Majority says Trump's behavior encourages white supremacists: poll

A majority of Americans in a new poll believe President TrumpDonald John TrumpOvernight Health Care: US hits 10,000 coronavirus deaths | Trump touts 'friendly' talk with Biden on response | Trump dismisses report on hospital shortages as 'just wrong' | Cuomo sees possible signs of curve flattening in NY We need to be 'One America,' the polling says — and the politicians should listen Barr tells prosecutors to consider coronavirus risk when determining bail: report MORE's behavior encourages white supremacists.

A Public Religion Research Institute poll published Monday found that 54 percent of respondents think Trump's decisions and behavior as president have encouraged members of white supremacist groups.


Trump has faced criticism for not consistently condemning white supremacism, including when he initially said that "both sides" were to blame for violence at a white supremacist rally in Charlottesville, Va., last August.

The poll released Monday also found that 58 percent of those polled disapprove of Trump's performance as president, including 42 percent of people who strongly disapprove. The poll found that 41 percent of respondents approved of his performance.

Additionally, nearly seven in 10 adults polled think Trump has hurt the dignity of the presidency or wish that he would behave more similarly to his predecessors.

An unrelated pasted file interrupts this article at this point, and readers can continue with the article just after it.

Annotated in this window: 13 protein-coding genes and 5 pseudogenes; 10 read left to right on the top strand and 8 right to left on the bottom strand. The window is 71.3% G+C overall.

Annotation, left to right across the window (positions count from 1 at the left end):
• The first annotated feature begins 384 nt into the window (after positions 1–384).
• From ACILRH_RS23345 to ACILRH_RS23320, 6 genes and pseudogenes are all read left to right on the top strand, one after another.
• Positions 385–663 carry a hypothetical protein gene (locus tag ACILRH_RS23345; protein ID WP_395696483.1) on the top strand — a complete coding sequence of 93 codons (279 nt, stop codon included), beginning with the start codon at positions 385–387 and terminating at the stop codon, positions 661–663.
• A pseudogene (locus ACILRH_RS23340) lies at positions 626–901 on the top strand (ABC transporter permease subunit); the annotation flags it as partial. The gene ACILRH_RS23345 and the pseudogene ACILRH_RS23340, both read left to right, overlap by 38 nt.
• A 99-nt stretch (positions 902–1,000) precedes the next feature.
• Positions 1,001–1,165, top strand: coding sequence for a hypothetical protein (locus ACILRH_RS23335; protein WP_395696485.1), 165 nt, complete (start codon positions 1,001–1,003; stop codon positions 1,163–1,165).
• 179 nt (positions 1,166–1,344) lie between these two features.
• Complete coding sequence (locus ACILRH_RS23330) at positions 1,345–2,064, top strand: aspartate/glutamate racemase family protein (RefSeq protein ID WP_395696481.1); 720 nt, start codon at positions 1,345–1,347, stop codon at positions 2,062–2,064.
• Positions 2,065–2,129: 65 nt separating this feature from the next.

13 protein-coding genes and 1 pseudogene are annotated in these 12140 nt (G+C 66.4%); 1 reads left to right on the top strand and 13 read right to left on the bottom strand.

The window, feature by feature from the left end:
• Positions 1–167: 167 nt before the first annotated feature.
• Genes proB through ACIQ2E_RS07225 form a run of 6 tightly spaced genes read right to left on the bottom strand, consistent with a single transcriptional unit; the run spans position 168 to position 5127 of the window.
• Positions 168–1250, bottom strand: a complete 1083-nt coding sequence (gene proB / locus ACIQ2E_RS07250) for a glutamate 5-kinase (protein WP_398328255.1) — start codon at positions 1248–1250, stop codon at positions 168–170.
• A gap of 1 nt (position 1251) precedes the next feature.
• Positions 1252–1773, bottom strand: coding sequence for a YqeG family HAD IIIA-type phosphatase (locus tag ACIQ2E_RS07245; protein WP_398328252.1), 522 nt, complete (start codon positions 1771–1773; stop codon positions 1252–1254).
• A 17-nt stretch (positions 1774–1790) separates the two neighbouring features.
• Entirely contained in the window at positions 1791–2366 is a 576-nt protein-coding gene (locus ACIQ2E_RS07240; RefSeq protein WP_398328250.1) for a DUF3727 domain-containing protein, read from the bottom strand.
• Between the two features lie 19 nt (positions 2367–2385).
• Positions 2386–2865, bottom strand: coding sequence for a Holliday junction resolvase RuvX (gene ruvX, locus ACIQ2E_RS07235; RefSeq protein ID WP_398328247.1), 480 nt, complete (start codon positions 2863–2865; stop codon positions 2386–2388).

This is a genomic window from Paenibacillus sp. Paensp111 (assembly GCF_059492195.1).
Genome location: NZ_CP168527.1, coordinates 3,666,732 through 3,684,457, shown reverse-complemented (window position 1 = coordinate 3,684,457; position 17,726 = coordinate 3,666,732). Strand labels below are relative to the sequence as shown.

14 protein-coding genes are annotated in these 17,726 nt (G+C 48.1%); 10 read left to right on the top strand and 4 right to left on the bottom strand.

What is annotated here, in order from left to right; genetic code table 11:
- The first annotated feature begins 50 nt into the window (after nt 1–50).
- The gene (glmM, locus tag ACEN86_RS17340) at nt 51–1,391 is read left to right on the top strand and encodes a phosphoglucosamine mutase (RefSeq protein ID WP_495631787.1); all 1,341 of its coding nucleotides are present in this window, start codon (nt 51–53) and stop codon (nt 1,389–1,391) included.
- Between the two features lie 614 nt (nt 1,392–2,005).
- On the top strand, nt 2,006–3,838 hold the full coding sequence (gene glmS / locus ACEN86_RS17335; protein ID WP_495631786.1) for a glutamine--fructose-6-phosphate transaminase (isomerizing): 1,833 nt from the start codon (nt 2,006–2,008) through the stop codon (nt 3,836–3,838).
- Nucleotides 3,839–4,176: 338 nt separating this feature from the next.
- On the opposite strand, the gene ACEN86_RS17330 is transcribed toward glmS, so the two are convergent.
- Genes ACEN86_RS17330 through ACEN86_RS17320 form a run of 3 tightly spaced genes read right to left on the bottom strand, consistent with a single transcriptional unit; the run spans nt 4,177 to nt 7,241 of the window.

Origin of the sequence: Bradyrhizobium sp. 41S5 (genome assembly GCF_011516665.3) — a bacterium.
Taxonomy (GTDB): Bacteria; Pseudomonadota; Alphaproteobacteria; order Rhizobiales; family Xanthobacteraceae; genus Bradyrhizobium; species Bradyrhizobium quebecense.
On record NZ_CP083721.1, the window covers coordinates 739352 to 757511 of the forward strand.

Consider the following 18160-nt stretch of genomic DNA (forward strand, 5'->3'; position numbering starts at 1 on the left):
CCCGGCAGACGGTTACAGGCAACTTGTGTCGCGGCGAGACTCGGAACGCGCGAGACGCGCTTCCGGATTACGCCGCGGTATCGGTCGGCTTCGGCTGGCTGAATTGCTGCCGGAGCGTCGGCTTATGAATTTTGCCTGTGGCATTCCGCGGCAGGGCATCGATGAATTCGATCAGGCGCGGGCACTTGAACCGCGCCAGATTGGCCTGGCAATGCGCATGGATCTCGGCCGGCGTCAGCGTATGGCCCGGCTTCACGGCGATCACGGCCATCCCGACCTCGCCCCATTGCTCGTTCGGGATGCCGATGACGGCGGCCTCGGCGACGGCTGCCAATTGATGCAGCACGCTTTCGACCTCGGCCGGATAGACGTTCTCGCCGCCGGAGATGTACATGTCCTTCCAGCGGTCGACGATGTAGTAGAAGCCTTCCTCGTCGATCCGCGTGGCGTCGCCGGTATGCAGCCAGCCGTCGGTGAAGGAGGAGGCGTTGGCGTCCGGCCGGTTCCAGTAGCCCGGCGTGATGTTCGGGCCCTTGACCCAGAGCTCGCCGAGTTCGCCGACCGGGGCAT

The poll also found that, among those who plan to vote for Democratic candidates in next week's midterms, 48 percent said they are voting in an effort to oppose Trump and his agenda.

PRRI CEO Robert Jones said in a statement that Trump is "unquestionably casting a long shadow over the midterm elections.”

“Attitudes toward the president appear to be driving not only the intensity of attitudes on key issues such as immigration and racial equality but the likelihood of voting among groups such as African American women who are strongly opposed to the president and white men who strongly favor the president," he said. 

The poll's results were based on interviews with a random sample of 2,509 adults in the United States from Sept. 17 to Oct. 1. The poll has a margin of error of 2.8 percentage points.